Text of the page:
The Signs of thv Times, semi-mo., was commenced at
New Vernon, in Mount Hope, in 1832, by Gilbert
Beebe. In 1847 it was removed to Middletown, where
it is now published by G. J. Beebe.
The Tablets of Rural Economy was published at Newburgh in
1832 by J. W. Bisevels.
The Sentinel was published at Minisink, now Wawayanda, in
1833, by Peter K. Allen.
The Newburgh Journal was commenced in 1833 by J. D.
Spaulding. Its name was afterward changed to
The Highland. Conrier. It was issued in 1855 by
Wm. E. Smiley, and in 1858 passed into the hands of
Edward Nixon. It is now issued by Rufus A. Reed as
The Highland Chieftain.
The Reformed Presbyterian was commenced at Newburgh in
1836 by Rev. Moses Roney. In a short time it was re¬
moved to Pittsburgh, Penn.
The Family Visitor was published a short time at Newburgh
in 1839 by D. L. Proudfit.
The Middletown Courier was started in April, 1840, by A. A.
Bensel. In 1846 it was removed to Kingston and
changed to the Ulster Democrat.
The True Whig was started at Goshen Aug. 5,1842, by R. C. S.
Hendries. In 1845 it was merged in the Goshen
The Democratic Standard was commenced at Goshen in the fall
of 1843 by Vait & Donovan. In 1844 it was changed to
The Goshen Clarion, and it was cpntinued until 1849.
The Christian Instructor was started at Newburgh in 1845 by
D. L. Proudfit, and in a short time it was removed to
The Orange County News was started at Middletown in July,
1846, by John L. Brown, and was discontinued in 1849.
The Banner of Liberty was commenced at Middletown
in Aug. 1848, by Gilbert A. Beebe, as a monthly. In
1849 it was issued semi-monthly; and it is now published
as a weekly.
Freedom’s Guard was published at Middletown in Aug. 1849, by
W. L. Beebe.
Tlte Newburgh Excelsior was started in 1849 by Thomas George.
In 1851 it was purchased by E. M. Ruttenber and merged
in the Newburgh Telegraph.
Tri States Union was commenced at Port Jervis, Nov. 7,
1851, by John J. Minford. In 1854 E. E. Barnes .be¬
came proprietor; and in 1855 it passed into the hands
of James H. Norton, by whom it is still published.
The Mirror of Temperance was started at Port Jervis in 1851
by J. D. Barlow. In 1852 John Dow assumed the pub¬
lication, and continued it until 1855.
The Whig Press was commenced at Middletown, Nov. 26,
1851, by John W. Hasbrouck, by whom it is still pub.
The Separate American, a quarterly publication printed for tho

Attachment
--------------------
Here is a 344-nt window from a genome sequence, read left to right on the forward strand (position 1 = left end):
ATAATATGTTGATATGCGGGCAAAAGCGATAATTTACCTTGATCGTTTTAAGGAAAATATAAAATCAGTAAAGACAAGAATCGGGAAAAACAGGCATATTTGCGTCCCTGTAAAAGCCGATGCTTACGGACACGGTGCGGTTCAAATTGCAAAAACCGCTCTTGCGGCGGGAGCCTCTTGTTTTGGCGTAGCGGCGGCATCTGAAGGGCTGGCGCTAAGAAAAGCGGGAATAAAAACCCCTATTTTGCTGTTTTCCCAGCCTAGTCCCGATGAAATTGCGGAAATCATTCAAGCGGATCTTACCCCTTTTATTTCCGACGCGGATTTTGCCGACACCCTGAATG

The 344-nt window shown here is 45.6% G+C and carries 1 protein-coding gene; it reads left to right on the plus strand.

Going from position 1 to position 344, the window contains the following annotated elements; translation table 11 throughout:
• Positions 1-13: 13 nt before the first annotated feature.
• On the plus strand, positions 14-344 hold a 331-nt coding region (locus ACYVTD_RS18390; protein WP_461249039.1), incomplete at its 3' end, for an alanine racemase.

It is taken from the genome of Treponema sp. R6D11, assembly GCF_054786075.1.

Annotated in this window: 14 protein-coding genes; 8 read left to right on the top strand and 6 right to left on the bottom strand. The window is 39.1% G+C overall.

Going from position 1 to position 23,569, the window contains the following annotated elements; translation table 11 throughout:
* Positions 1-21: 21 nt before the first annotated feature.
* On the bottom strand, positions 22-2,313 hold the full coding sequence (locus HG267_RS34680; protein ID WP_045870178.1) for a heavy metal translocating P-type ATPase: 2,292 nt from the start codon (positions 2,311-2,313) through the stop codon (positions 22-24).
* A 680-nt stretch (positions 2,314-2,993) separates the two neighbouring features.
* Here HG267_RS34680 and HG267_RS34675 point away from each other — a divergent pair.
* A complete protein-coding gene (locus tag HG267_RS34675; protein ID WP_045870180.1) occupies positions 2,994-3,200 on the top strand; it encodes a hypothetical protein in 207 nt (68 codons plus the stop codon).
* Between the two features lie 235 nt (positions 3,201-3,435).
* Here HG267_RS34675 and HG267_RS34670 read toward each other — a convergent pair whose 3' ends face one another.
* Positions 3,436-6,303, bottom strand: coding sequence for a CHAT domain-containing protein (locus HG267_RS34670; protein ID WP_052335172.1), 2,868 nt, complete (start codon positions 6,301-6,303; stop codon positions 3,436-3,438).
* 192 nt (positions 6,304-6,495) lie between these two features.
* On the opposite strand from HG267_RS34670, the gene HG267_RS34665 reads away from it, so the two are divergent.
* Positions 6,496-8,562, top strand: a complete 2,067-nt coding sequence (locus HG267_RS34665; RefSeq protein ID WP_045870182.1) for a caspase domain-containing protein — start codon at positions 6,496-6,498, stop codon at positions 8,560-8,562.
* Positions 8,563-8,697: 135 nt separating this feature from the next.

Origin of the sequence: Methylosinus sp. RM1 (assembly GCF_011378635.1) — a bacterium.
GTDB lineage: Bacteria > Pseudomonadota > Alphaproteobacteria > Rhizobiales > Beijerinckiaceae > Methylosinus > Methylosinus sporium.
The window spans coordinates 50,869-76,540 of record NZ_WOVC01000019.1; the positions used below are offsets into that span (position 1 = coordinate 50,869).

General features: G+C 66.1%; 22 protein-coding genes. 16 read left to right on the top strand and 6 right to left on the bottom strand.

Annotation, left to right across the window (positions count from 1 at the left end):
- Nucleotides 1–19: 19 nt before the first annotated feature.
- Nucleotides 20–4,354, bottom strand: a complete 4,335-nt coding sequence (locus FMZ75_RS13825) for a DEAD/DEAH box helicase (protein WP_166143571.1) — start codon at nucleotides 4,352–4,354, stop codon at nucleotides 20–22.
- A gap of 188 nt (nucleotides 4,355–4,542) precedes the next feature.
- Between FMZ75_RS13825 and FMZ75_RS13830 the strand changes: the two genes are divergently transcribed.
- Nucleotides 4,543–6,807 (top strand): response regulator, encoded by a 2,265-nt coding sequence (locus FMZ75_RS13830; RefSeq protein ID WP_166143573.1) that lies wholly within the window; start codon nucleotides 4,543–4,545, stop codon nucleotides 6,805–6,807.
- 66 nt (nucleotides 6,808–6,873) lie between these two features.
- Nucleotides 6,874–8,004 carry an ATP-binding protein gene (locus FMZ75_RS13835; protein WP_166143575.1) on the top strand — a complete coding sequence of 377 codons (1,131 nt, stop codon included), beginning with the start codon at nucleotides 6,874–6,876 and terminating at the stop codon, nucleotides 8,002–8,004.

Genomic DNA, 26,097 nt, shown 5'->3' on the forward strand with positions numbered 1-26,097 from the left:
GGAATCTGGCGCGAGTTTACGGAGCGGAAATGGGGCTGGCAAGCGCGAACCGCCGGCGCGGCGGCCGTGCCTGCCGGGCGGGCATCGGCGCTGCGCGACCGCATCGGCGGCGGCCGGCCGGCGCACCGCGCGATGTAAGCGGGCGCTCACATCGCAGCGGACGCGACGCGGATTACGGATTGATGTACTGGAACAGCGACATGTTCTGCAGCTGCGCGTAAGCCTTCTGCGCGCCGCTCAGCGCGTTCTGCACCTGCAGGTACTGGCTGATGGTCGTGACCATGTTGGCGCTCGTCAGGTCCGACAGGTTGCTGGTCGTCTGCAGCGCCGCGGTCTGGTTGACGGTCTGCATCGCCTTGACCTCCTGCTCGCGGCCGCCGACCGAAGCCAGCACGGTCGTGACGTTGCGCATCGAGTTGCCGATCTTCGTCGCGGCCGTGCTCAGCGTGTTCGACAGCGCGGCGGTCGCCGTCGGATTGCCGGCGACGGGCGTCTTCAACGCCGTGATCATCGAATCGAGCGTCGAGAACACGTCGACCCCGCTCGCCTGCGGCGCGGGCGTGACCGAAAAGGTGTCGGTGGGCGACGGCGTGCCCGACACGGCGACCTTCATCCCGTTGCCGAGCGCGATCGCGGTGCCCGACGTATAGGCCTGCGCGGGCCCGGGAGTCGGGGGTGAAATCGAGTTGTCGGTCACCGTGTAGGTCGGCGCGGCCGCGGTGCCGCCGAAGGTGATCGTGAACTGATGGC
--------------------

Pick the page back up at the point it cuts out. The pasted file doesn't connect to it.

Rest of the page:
colored people of the Separate American Methodist
Church, was commenced at Middletown in 1852 or
’53, Rev. David James, editor. It was discontinued in
The Sentinel was commenced at Port Jervis in Jan. 1855, by
John Williams. In June of the same year it was re¬
moved to Susquehanna, Penn.
The Literary Scrap Book, mo., was published at Newburgh in
1855 by R. Denton.
The Hardware filaii’s Newspaper, mo., was com¬
menced Aug. 1855, at Middletown, by John Williams,
by whom it is still published. It is issued from the
office of the Whig Press.
The Newburgh American was commenced at Newburgh in 1855
by R. P. L. Shafer & Co.; it was soon discontinued.
The Catholic Library, octavo, mo., was commenced at
Newburgh in 1855 by John Ashurst.
The Newburgh Times was commenced at Newburgh
in 1856 by R. B. Hancock. It soon passed into the
hands of 11. H. Bloomer, its present publisher.
The Daily News was commenced at Newburgh in 1856 by
E. W. Gray. It was subsequently discontinued, and its
publication resumed in 1857 by E. M. Ruttenber & E. IV.
Gray. E. W. Gray & Jos. Lawson, present ed. and pub.
The Acorn, a literary paper, was started in the year 1858.
The Sihyl, semi-mo., was commenced at Middletown in
July, 1856,. by Mrs. Dr. Lydia Sayer Hasbrouck. It is<
issued from the office of the Whig Press.
1 Cheesecocks.—March 27,1707, to Anna Bridges and 6 others,
a tract of upland and meadow called Cheesecocks, bounded sr. by
Capt. J. Evans and Dr. Bridges & Co., w. by Bridges & Co. and
w. side of Highlands, s. by patent of Daniel Honan and Michael
Handon, and e. by the Christian patented lands of Haverstraw
and Hudson R. (Act March 17,1783.)
2 Wawayanda.—Queen Anne, on 29th of April, 1703, grantey
to Dr. John Bridges and 11 others certain tracts known as
Wawayanda and other tracts, bounded e. by the High Hills of
the Highlands and patent of Capt. John Evans, w. by line of O.
and U. cos., and W. by Minisink Hills, and S. by N. J. (Act March
2 This patent was set aside in 1699, by an act of the Colonial
Assembly. It was called The Lordship and Manor of Fletcher-
don, and" occupied the whole river front from about opposite
Poughkeepsie to Stoney Point.
4 A portion of the territory was claimed by N. J., and several
collisions occurred between the settlers and the officers of the
State, and numerous outrages were perpetrated under the color
of law. The controversy was finally settled about 1767.
6 See page 642.